Traditionally, companies spend too much time, and more importantly too much money, retaining customers who aren't that valuable. It may be better reaching a little bit higher, spending a little bit of money to find a customer or a group of customers who might be more valuable than some of those customers we're spending so much time trying to keep and develop. Again, the conventional wisdom might be right, but when we take this forward-looking value-oriented perspective -- if we're focusing more on customer life time value, as opposed to CPA -- then this kind of conventional wisdom won't impact us that much. Businesses should not be cheap or lazy about this perspective. By figuring out where the valuable customers, valuable potential customers reside and doing what it takes to get them on board, then nature can take its course. Businesses should spend time retaining them and companies should ask them if they want fries with that. Although better customers are going to stick around longer, they're going to buy more products and services from us naturally, and the gains will be realized in the long run. They'll be worth the investment.
The writer, like many at one time, had a landline phone provided by AT&T. With the purchase of an Apple iPhone, I needed to choose a carrier for wireless service. The media was filled with promotions, charts, and graphs of coverage, and reports of dropped service. As I was familiar with AT&T, I choose AT&T, as my carrier. The number one reason, trust. Since the initial service, AT&T began to offer additional services. U-verse TV and Internet/WiFi service. The decision was made easier when at the time to make a decision AT&T installed glass fiber lines to a box on the edge of my property. The coup de grace was accomplished when they added new offerings to their cable TV package that appealed to my family.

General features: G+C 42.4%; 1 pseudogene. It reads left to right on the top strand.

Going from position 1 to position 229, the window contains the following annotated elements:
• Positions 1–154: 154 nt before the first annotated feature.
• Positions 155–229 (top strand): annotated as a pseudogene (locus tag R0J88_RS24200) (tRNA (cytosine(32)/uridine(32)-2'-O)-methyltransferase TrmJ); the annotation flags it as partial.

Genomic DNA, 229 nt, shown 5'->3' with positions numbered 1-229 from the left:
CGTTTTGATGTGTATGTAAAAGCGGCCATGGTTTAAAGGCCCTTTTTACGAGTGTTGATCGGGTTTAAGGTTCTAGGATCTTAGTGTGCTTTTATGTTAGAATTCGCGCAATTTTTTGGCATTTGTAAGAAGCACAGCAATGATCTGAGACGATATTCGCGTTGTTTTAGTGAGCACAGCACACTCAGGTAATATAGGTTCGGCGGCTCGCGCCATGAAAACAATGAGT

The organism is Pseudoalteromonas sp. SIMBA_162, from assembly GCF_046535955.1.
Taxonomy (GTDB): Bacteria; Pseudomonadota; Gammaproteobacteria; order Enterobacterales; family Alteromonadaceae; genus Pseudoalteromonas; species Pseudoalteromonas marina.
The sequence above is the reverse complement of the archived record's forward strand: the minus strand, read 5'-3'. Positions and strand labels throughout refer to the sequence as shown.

These are some of the tradeoffs between acquisition, retention, and development. Customer centricity is a celebration of heterogeneity. By really understanding the customer, by measuring and fully appreciating heterogeneity, it brings a new light on acquisition, retention, and development. The most significant opportunities to improve customer profitability is through intelligent strategies. Instead of venturing out and bringing in a bunch of customers as cheaply as possible, businesses can be more intelligent and look at customers, fully utilize all the data that they have on them and understand how, when and where to acquire them so that they can pursue the most valuable customers. Now retention and development are essential. A lot of attention will be spent on flighty customers who are likely to leave anyway, and it will cost a lot of money to keep them.
We're going to have to keep spending over and over and over again. While businesses are tempted to do that, when they have these customers in their hand and want to maintain or build on the relationships they have with them, if they're not that great when it's going to be hard, expensive and frustrating to keep them around. Businesses need to spend appropriately on retention and indeed on development. We always want to ask that great question; “Do you want fries with that?” We still want to try different kinds of development activities to change customers. The final piece of that is let's not worry so much about conventional product-centric wisdom that we often use to run our marketing activities. Let's think about future looking customer value, CLV, and that's going to lead us to some very different kinds of decisions.